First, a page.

By Cate McCurry, PA
The former chief executive of an Irish charity spent an “excessive and inappropriate” amount of money on restaurants, travel and accommodation, an investigation by the Charities Regulator has found.
In a damning 52-page report, the watchdog found that ChildFund Ireland, which has received millions of euro from the State, did not have “adequate” control in managing its spending on travel, expenses, income, credit card expenditure, petty cash, payment of bonuses and overheads.
The report, in which names were omitted, said that such weaknesses created “significant financial and reputational risk” to the charity.
Inspectors also found a lack of sufficient oversight by the charity’s board over its financial matters, and an inappropriate financial governance structure where the chief executive had most of the approval authority and responsibility for internal control.
They also found that an “ineffective” finance and audit sub-committee only met on limited occasions and had an “inappropriately defined” scope of work.
The report said there was “inadequate oversight” by the board and sub-committee of credit card and travel expenditure, procurement and purchase approvals, retirement expenditure, bonuses and recruitment practices.
The international charity, which was founded in 1991, supports the education of children in developing countries such as Ethiopia.
The investigation into the charity came after a number of concerns were raised with the regulator, including one in December 2018.
The concerns raised were in relation to the conduct of a former chief executive of ChildFund, credit card expenditure, lack of control by the trustees of ChildFund, and the breakdown in the relationship between ChildFund and its most significant contributor, Irish Aid.
An investigation was carried out which looked at the appropriate use of charitable assets and the procedures for the recording and authorisation of payments.
It found that the finance director was allowed to make decisions that were not in line with policies and procedures of the charity after she employed seven people contrary to its recruitment policies.
The finance director gave jobs to six people she knew; however, the roles were not advertised and there were no interview processes.
It was claimed that the staff were brought in as emergency recruitment to deal with the extra work around Christmas; however the inspectors said that two of the six staff were still on the payroll in March 2020.
It also emerged that the chief executive, the finance director and her daughter went on a trip to Zambia at a cost of more than €6,300.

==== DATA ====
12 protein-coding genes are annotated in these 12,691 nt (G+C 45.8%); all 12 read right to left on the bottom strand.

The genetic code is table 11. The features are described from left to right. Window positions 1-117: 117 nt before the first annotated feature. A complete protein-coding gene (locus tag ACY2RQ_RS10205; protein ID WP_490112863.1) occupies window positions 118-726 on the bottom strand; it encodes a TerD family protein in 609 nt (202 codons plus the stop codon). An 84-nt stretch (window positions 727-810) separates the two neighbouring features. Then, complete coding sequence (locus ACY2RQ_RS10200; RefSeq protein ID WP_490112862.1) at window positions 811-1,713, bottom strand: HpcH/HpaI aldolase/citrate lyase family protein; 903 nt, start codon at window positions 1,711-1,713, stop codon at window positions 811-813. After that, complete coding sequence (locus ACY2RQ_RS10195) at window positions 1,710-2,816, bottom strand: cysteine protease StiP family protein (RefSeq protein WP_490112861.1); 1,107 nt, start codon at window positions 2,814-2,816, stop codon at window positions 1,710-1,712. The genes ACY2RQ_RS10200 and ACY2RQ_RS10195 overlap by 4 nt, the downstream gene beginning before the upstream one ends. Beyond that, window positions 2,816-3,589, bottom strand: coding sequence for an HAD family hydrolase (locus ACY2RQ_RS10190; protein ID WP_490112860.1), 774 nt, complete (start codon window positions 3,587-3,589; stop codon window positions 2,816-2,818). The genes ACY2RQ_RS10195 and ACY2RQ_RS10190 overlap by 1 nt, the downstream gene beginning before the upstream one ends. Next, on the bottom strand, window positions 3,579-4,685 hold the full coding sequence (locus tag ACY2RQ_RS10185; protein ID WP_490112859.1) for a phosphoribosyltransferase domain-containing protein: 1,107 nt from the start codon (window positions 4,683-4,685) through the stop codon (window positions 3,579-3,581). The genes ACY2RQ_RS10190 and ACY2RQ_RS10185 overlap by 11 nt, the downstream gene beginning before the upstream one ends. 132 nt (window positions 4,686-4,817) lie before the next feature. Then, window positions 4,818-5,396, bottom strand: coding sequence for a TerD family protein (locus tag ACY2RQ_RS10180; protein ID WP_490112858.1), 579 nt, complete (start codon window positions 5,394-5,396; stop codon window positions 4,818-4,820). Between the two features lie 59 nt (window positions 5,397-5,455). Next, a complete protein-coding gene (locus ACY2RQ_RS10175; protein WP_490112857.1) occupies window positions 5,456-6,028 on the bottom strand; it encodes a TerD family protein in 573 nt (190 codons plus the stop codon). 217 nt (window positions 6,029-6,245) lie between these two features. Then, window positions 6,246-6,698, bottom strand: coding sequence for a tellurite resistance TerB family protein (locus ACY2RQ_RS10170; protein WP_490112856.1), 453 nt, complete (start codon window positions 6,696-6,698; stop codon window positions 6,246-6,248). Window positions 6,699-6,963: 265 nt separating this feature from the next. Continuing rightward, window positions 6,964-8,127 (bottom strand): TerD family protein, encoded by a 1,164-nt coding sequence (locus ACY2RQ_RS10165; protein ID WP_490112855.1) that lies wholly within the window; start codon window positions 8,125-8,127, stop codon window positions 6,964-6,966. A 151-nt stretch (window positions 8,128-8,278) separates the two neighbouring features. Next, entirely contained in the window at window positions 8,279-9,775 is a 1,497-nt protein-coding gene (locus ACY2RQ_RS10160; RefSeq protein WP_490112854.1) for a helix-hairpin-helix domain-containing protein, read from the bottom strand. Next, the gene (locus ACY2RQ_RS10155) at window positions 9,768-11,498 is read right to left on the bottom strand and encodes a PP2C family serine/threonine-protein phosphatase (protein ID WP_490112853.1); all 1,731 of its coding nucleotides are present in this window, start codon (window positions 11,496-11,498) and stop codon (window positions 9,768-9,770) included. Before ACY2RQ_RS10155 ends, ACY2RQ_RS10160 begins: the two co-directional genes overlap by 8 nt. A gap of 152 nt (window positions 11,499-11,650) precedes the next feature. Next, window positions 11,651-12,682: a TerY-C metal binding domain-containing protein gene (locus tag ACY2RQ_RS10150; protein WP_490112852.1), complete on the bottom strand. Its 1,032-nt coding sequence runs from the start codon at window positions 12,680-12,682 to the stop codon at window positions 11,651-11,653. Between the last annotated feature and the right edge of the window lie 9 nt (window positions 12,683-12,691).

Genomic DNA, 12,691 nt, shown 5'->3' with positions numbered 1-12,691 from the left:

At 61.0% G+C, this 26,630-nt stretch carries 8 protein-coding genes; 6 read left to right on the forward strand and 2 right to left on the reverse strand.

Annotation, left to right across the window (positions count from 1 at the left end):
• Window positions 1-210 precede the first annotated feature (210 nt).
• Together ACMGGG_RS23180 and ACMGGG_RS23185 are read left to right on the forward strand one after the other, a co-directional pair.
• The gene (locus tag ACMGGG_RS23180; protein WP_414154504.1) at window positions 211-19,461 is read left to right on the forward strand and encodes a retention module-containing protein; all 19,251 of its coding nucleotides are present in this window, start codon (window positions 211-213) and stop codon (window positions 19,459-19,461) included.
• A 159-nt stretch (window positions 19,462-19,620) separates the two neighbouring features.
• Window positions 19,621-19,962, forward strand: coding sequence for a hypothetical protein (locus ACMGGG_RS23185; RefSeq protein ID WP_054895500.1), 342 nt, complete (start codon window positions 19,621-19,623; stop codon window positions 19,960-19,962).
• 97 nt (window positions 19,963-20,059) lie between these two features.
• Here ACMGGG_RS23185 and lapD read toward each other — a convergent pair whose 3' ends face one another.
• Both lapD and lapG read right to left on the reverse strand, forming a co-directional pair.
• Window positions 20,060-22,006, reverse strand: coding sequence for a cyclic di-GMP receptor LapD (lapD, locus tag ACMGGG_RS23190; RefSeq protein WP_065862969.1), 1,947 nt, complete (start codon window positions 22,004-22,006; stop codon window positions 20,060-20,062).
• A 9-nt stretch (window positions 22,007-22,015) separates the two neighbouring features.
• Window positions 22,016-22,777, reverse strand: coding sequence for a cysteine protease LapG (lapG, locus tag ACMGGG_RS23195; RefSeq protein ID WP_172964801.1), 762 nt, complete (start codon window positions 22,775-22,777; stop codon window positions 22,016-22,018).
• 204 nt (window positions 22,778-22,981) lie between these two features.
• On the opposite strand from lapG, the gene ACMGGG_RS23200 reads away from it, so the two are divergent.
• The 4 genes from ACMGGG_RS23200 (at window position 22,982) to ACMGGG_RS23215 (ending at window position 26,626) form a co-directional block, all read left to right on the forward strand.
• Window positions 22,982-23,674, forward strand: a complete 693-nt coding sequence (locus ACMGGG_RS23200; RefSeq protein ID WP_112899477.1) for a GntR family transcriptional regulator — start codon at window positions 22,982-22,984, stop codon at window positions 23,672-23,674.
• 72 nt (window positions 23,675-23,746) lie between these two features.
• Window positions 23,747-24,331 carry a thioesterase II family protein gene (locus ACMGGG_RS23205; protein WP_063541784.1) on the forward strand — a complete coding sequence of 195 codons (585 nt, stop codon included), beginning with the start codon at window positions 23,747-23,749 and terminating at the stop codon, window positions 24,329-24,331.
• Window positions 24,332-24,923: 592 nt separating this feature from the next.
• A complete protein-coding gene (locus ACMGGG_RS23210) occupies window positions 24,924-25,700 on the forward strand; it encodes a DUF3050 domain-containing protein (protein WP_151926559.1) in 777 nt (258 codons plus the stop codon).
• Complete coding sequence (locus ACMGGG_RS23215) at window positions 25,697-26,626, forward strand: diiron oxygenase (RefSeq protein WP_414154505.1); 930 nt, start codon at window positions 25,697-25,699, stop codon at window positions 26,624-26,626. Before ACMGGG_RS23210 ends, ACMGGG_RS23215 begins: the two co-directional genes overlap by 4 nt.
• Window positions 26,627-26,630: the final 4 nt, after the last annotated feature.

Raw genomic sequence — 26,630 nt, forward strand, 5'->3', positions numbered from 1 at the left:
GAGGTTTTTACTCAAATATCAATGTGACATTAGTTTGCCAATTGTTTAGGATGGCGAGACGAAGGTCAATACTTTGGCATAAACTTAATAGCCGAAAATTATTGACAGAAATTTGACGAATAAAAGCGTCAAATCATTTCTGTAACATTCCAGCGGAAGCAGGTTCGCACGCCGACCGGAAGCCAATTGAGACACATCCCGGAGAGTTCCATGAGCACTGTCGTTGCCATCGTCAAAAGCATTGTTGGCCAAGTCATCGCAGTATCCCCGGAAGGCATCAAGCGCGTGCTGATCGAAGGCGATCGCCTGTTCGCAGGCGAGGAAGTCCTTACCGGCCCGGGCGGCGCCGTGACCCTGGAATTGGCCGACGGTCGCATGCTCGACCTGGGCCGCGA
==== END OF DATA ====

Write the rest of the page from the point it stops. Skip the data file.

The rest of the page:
The finance director’s daughter is not a member of staff, despite travelling at the expense of the charity.
The former chief executive told inspectors that the director’s daughter was appointed junior ambassador to take books to children on the trip to Zambia, despite there being no formal recruitment or appointment procedure for the role.
The former chief executive resigned in December 2017, and it emerged that a series of large expenditures were incurred for their retirement lunch and dinner.
The organisation had a deficit of €12,436 when it spent a total of €2,774 on these events, including a €600 farewell gift.
Inspectors from the Charities Regulator found that a large portion of spending went on food and meals in restaurants.
From January 2017 to July 2018 the finance director’s credit card expenditure on food was €3,812.19.
This included meals, some of which the former chief executive attended after he retired.
Of the 84 incidents of expenditure on food by the finance director using the company credit card, none was supported by an expenses claim form, only one was supported by a detailed receipt, and 12 were supported with a Visa receipt only.
The remaining 71 expenditures had no supporting documents, the regulator found.
Credit card statements
A review of credit card statements and receipts found that only 154 out of 417 expenses claims included back-up documents, and there was no approval of expenses by the board.
The regulator said it could not conclude whether the expenses were for charitable purposes.
The regulator also noted that the position of the chief executive was not filled until August 2018 and that the organisation was managed by the finance director, despite board members admitting that she was not qualified.
Previous reports into the charity found that there were issues around its structure and wage costs.
The latest report found that the “ineffective board” has not acted in a timely manner on the recommendations set out in the three reports.
ChildFund Ireland has been contacted for comment.